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What Becomes of Us

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Feb. 16th, 2009 | 05:26 am
posted by: briyamineko84 in dry_ice

Title: What Becomes of Us (6 of ?)
Author: Bri
Rating: R
Characters/Pairing: Bobby/John, other couples include OCs
Summary: He missed them more than anything, but except for Johnny, they were still X-men. He was on the run from them, too. Post X-3, Bobby makes a decision that changes everything.
Notes: Told mainly from Bobby's POV, and for the first few chapters, the story bounces back and forth between the present and backstory.
Previous parts: One Two Three Four Five

A/N: So it's, um. Been like, a ridiculously long amount of time since the last chapter, but I'm finally done with this one, and have the next one almost done! This one finally has some action in the past part. And there's a little section in the middle of the present part that cuts away from Bobby's view, so feel free to just skip over it. I wrote that part mainly for fun.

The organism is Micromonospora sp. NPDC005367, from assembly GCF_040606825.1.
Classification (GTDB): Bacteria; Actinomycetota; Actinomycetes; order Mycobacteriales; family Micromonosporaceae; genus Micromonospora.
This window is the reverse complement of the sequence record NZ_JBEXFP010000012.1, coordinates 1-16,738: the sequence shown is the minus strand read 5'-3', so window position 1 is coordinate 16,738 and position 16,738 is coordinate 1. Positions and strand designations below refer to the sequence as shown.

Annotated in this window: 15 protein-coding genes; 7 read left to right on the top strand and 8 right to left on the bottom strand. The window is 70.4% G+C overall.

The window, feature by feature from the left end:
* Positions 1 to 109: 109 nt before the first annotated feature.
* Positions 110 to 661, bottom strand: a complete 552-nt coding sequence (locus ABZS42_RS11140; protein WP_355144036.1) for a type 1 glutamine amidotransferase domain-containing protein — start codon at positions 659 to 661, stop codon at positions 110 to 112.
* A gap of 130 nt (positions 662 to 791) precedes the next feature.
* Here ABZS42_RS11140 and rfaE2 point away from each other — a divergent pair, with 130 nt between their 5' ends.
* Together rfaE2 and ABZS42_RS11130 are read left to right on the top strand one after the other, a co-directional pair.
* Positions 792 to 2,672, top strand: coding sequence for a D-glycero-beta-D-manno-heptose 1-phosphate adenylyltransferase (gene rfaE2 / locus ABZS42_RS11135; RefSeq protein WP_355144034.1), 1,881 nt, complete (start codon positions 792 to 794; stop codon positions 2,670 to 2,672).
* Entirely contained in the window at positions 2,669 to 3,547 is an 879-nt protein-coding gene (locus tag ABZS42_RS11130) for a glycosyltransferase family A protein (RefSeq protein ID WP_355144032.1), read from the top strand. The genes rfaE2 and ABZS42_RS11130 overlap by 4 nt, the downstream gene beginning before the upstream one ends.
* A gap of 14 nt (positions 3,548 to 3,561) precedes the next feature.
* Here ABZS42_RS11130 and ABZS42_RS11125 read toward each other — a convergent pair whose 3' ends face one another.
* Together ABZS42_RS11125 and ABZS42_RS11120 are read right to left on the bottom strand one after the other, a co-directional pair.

Finals week came, and Bobby had time for nothing except studying, writing papers, and working. Then it was over, and he suddenly found himself with a lot of free time. He took extra shifts at Rendezvous because, well, work was fun. He liked his job, liked getting paid to do things he’d been trained to do (well, some of them, there was a notable lack of missiles, giant robots, and other mutants using their powers at the bar). The people there were great, he liked joking around with Shade and Cass, flirting with Zephyr, snarking with Ryn over stupid things like who’d tossed the most people out that night, and even when he didn’t have a shift with any of them, most of his co-workers were nice enough. He was even starting to learn how to make drinks. He still had guilt, though, and if anything, his contentment at work made it worse. He shouldn’t be okay with doing anything but being an X-man.